Recent studies find that business leaders have a clear understanding that better integration is needed for digital transformation. But a lack of investment or internal struggles often prevent this integration from happening.
The path to digital transformation can provide organizations with a wealth of benefits, but, as many IT leaders are finding out, integrating siloed teams can be fraught with difficulties.
According to a study by Insight Solutions, 87 percent of organizations said that issues with the IT/developer relationship were hindering their digital transformation, with 47 percent stating that this was limiting the transformation “to a great extent.”
When asked why the relationship is poor, 37 percent of respondents said cultural misalignment or disconnect was the key reason. The survey was conducted by IDG Research Services and spoke to 400 senior IT decision makers.
Aligning software development goals with business strategy is a key tenant of DevOps. Due to siloed teams, developers spend about one third of their time debugging, fixing and relearning, which translates to $300 billion in wasted time per year.
Even with the difficulties, organizations see the advantages of moving from siloed teams to an integrated DevOps model. 89 percent of respondents said that innovation and strategic growth was curtailed by existing infrastructure, operations, and culture, and 65 percent placed high importance on removing this barriers to accelerate application development.
Unity should be the goal for organizations in most aspects of the business. As more organizations align teams together to accelerate development, others are recognizing the value in unifying data assets into one singular overview.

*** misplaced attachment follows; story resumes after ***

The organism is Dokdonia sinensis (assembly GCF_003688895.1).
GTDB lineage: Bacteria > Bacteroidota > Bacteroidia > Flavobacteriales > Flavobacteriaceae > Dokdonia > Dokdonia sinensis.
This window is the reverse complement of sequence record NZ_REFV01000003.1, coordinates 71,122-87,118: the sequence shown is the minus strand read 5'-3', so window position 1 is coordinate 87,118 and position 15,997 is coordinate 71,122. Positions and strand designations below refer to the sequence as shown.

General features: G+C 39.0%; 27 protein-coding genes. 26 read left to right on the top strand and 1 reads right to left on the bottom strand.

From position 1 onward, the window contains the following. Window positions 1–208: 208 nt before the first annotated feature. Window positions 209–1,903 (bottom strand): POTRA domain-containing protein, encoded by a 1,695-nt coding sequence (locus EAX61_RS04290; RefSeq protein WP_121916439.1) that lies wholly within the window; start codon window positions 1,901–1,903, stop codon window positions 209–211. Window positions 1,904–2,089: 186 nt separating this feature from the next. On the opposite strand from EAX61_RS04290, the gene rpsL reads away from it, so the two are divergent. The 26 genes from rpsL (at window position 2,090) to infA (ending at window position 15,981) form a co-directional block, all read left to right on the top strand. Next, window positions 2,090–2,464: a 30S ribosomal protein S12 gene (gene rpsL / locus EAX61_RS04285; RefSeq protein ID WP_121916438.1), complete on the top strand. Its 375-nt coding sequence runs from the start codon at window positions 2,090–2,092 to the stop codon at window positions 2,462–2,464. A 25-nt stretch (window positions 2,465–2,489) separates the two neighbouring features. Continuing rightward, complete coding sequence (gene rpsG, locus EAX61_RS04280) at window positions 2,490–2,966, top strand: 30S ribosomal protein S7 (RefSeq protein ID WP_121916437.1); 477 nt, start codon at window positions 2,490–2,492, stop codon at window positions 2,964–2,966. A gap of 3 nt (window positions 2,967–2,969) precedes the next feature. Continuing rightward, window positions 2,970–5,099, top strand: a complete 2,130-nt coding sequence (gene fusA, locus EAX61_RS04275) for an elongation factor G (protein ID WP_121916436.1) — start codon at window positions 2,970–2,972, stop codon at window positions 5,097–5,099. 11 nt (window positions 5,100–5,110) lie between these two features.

Like teams, data works best when connected together, however, organizations are also having issues with this. According to real-time intelligent applications platform Hazelcast, 79 percent of retail and financial services are struggling to unify their present and historic data sources.
The necessity for clear analysis of current and historic data has been raised by the pandemic, which has caused increasingly unpredictable customer behavior. Organizations are also being flooded by more data than ever before, with 66 percent seeing a significant or very significant increase in data over the past 12 months.
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In both studies, organizations can see the benefits of better alignment but are struggling to attain it. In the Hazelcast study, 70 percent of organizations said they could improve the ability to close sales if they had more contextual customer information at the time of engagement.
Organizations thought that better data at the point of engagement could boost conversion rates by an average of 45 percent. A majority of organizations intend to spend more on technology that captures data in the next 12 months, with 78 percent expecting an increase in investment for in-memory tech and 76 percent on stream processing.
In both studies, we see a clear understanding by leaders for better integration, but a lack of investment or internal struggles that prevent this integration from happening. While throwing more money at the problem may fix it for some, other organizations may need to look at the more fundamental issues preventing them from unification.